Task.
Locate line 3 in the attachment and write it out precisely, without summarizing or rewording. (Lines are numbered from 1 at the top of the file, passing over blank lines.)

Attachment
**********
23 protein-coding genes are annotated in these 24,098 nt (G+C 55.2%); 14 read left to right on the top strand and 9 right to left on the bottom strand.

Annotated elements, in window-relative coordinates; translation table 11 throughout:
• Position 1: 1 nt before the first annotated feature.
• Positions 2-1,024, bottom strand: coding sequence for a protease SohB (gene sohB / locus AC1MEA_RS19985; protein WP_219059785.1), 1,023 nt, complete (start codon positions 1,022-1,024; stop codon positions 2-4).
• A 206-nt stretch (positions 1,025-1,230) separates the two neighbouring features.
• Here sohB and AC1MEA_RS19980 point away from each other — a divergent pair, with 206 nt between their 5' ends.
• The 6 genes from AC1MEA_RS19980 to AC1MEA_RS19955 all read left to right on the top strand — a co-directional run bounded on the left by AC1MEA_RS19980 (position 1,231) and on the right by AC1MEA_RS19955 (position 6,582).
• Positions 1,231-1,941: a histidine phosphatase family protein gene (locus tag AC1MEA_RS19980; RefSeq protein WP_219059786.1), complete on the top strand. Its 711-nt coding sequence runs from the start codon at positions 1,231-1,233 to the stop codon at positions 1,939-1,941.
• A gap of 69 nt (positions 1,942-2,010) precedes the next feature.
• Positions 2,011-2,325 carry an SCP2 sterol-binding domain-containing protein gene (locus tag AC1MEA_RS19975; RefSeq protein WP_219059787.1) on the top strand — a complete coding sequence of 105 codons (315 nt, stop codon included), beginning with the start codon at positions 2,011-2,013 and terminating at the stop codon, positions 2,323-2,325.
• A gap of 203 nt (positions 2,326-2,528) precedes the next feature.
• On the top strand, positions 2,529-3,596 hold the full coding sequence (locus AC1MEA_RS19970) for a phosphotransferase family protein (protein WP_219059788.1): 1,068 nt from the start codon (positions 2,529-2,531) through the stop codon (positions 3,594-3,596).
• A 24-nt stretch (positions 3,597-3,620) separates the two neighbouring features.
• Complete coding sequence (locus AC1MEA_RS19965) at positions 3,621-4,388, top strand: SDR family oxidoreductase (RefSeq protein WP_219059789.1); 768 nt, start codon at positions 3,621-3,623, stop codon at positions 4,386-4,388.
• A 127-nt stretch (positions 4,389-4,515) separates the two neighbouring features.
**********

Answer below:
• Position 1: 1 nt before the first annotated feature.